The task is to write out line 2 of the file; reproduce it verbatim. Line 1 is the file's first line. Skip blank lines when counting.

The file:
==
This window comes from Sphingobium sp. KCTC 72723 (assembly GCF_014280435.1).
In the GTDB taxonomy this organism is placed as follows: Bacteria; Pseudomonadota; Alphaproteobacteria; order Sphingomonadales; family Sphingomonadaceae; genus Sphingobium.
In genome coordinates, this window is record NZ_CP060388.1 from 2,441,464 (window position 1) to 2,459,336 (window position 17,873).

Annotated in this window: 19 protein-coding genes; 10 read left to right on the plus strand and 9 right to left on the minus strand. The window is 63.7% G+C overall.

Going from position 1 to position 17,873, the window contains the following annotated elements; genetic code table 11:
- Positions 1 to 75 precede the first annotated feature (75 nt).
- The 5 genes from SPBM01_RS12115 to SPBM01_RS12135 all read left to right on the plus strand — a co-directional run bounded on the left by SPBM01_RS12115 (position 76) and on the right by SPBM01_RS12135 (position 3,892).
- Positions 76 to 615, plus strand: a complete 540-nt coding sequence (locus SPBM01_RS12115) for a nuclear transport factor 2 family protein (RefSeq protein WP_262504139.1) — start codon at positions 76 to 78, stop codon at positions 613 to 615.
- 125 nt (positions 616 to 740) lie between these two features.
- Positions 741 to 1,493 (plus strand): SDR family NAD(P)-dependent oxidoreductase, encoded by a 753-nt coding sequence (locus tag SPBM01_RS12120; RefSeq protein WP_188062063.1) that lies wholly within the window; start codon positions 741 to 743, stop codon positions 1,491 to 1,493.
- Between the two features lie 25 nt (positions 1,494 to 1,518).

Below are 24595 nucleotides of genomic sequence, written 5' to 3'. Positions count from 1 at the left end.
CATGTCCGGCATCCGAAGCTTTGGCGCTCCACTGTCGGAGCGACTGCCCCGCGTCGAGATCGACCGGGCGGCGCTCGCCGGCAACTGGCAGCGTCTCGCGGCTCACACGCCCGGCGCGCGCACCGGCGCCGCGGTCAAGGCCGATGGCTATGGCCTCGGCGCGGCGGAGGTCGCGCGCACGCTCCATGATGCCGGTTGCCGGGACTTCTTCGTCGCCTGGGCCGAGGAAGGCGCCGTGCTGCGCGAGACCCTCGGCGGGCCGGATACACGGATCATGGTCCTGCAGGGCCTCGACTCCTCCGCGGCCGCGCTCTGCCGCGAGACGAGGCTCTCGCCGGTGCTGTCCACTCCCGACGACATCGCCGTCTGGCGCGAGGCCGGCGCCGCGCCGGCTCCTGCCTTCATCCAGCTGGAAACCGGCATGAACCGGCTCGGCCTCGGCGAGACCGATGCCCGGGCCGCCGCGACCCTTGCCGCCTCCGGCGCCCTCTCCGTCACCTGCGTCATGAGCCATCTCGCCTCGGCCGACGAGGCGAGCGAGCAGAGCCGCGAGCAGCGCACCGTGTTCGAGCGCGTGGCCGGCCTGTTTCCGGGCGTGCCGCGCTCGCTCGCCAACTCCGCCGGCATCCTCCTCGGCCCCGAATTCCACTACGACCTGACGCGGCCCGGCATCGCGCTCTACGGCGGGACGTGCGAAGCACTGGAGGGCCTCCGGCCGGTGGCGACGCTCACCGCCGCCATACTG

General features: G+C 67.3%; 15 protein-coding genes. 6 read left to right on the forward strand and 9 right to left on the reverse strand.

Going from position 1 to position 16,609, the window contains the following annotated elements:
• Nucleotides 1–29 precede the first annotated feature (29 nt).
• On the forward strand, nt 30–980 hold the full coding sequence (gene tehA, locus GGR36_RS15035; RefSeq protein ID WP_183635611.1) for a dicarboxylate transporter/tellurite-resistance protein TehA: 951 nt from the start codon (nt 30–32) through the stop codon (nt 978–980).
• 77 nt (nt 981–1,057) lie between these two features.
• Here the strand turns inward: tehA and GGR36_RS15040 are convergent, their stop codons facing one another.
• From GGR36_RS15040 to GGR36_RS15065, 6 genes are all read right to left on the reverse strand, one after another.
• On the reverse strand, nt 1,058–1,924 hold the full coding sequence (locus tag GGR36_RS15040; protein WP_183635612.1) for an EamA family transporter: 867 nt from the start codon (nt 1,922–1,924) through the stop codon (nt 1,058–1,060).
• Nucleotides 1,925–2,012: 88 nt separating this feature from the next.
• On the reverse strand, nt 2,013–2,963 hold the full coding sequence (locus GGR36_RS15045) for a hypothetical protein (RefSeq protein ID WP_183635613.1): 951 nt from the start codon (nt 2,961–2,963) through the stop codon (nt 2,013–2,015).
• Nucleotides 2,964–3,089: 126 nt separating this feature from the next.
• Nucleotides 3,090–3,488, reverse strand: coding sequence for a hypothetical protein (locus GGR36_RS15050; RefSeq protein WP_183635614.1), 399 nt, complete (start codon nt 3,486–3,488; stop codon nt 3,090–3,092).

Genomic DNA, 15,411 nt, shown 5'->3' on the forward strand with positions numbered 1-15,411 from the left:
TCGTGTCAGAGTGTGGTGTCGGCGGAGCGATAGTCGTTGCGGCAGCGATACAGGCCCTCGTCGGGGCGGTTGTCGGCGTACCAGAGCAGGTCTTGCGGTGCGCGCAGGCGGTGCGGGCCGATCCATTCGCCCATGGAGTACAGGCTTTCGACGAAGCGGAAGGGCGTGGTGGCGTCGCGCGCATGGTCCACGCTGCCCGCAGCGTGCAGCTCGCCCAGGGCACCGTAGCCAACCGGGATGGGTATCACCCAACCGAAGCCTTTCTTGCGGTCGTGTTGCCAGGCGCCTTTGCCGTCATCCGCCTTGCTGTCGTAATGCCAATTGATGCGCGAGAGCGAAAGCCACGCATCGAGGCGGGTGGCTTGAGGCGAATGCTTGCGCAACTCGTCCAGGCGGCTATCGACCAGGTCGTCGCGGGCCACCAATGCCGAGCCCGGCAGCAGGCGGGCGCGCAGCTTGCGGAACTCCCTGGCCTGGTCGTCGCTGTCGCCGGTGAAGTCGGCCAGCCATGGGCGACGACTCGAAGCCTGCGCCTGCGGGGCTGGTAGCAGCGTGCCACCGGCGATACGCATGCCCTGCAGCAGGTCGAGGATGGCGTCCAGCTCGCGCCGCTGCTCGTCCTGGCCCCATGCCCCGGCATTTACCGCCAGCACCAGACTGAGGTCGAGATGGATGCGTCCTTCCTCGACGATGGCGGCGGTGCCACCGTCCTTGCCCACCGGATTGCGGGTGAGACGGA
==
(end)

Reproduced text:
In the GTDB taxonomy this organism is placed as follows: Bacteria; Pseudomonadota; Alphaproteobacteria; order Sphingomonadales; family Sphingomonadaceae; genus Sphingobium.